WASHINGTON (Reuters) - Leaders of the U.S. Senate and House of Representatives Armed Services committees have agreed on a slimmed-down defense authorization bill and want the House to vote on the measure before it leaves on its year-end holiday recess at the end of this week, Senator Carl Levin said on Monday.
Levin, the Democratic chairman of the Senate Armed Services Committee, said the Senate was unable to vote on a huge range of proposed amendments to the bill in time to pass it this year, so committee leaders reached agreement on a compromise version of the legislation.
“This is not the best way to proceed, but our troops and their families and our nation’s security deserve a defense bill and this is the only practical way to get a defense bill done,” Levin said on the Senate floor. The defense panel leaders want a final vote in the Senate next week.
The compromise bill authorizes $552.1 billion in spending for national defense and an additional $80.7 billion for foreign military operations, including in Afghanistan. The base budget is unchanged from the 2013 bill, but war spending is $7.8 billion lower.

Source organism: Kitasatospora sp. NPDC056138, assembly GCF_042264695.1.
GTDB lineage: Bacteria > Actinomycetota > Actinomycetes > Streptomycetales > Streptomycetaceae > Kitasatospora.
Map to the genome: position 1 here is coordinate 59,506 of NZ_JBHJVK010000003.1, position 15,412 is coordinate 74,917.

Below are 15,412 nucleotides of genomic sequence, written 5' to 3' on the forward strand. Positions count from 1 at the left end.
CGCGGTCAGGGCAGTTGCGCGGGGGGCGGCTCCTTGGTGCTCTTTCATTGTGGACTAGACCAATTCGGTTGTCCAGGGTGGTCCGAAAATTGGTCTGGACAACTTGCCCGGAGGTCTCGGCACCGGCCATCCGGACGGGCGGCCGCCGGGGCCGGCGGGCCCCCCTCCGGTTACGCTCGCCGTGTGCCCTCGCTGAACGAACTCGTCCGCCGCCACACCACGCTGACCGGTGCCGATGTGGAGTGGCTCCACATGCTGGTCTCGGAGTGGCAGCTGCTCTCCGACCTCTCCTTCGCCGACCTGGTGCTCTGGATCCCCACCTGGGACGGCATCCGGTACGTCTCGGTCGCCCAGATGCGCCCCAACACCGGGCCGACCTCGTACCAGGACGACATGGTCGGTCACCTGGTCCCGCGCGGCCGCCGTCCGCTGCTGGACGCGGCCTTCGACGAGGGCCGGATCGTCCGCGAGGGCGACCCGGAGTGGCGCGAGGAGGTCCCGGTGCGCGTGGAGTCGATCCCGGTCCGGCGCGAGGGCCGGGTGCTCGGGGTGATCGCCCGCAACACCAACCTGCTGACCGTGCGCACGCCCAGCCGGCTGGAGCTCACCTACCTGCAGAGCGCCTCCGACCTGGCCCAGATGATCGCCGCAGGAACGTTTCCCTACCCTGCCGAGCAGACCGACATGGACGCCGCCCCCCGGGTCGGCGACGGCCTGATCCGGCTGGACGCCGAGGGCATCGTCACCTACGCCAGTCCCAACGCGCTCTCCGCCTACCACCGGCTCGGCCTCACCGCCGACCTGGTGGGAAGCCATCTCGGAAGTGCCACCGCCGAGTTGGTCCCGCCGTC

The defense bill does not include an amendment seeking to overhaul the way the Pentagon handles sexual assault complaints, which was proposed by New York Democratic Senator Kirsten Gillibrand.
The Gillibrand measure, which would among other things take responsibility for prosecuting such cases out of the hands of the military chain of command, is opposed by most Pentagon leaders and the committee heads but has attracted fairly wide support among lawmakers.
However, Levin said, the compromise bill includes 20 other provisions to address issues of sexual assault in the military.
Congress has managed to pass a National Defense Authorization Act authorizing spending for the military every year for 52 years, in a rare exception to the partisan gridlock that has stalled most other legislation.
Levin and James Inhofe, the top Republican on the Senate committee, both said a version of the bill must pass Congress this month rather than when the House and Senate return from their holiday breaks in January.
Among other things, they said failure to pass the measure could interrupt the pay of troops who are now in combat.
Reporting by Patricia Zengerle; editing by Christopher Wilson and Jackie Frank